“Who is the realist today—the so-called practical men who are plunging toward disaster on a universal scale, or the prophetic visionary of the brotherhood of man under the Fatherhood of God?”
In this sermon delivered on April 21, 1968, just over 2 weeks after Dr. Martin Luther King, Jr. had been assassinated, Rabbi Olan begins by contrasting “practical men” who believe only in power, and idealists, “utopians” like himself, who understand that “unless men do justice and love mercy there can be no peace”.
When he looks at the events of his day, the Vietnam War, the threat of nuclear destruction, violence in American cities, Rabbi Olan repeatedly uses the word “brutal” to describe them. He rejects the idea that the only way to counteract abuses of power is by using greater power: “The fantasy of all fantasies is that you can get peace by making war.”
However, even in the face of “brutal facts”, Rabbi Olan still believes in “a potential for maturation in character”, for moral growth. “Despite the melancholia which engulfs us, mankind has made progress through the centuries, not only in science, but also in human sympathy and social justice.” For Rabbi Olan, the key to that progress is the recognition that all people are created in the image of God and therefore deserve to be treated with respect: “man must either accept the idea that all men are made in the image of God and treat them with dignity and respect or else invite violence and revolution and a threat to human survival.”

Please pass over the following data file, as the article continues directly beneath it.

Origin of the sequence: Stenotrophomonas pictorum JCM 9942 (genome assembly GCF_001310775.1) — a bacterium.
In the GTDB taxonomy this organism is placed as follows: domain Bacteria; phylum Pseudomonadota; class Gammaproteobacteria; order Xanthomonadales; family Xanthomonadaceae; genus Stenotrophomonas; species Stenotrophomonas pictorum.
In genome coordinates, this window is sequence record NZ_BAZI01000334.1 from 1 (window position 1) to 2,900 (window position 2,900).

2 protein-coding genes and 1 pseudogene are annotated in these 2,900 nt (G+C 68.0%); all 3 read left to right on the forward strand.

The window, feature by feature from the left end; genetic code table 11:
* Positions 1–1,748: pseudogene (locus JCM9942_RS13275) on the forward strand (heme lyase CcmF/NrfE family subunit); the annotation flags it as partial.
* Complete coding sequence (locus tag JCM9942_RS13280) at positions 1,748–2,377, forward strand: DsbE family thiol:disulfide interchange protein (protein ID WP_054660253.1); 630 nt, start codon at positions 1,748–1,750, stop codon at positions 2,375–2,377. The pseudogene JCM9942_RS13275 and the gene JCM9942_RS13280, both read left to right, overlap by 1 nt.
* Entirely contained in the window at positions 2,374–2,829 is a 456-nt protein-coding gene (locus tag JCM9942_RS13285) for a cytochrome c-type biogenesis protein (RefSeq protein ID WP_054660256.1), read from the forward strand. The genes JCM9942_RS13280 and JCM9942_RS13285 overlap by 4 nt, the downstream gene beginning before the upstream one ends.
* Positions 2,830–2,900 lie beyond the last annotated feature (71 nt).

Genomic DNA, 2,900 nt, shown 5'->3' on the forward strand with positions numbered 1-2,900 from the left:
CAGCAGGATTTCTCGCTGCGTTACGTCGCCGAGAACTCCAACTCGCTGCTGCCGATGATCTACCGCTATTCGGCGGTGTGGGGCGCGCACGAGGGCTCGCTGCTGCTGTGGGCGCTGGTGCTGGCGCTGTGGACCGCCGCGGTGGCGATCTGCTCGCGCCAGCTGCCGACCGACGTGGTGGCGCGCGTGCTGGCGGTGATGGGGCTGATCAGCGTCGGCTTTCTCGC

Rabbi Olan concludes that against the realities of “violence, hatred, selfishness, bigotry” we can set “love, mercy, kindness, and decency”. “We must choose our ideals and work for them if we are to be truly practical men.”
 Like almost all writers of his time, Rabbi Olan used “men” where we would use “people”.
*Written by Lionel S. Joseph & Frances M. Olan*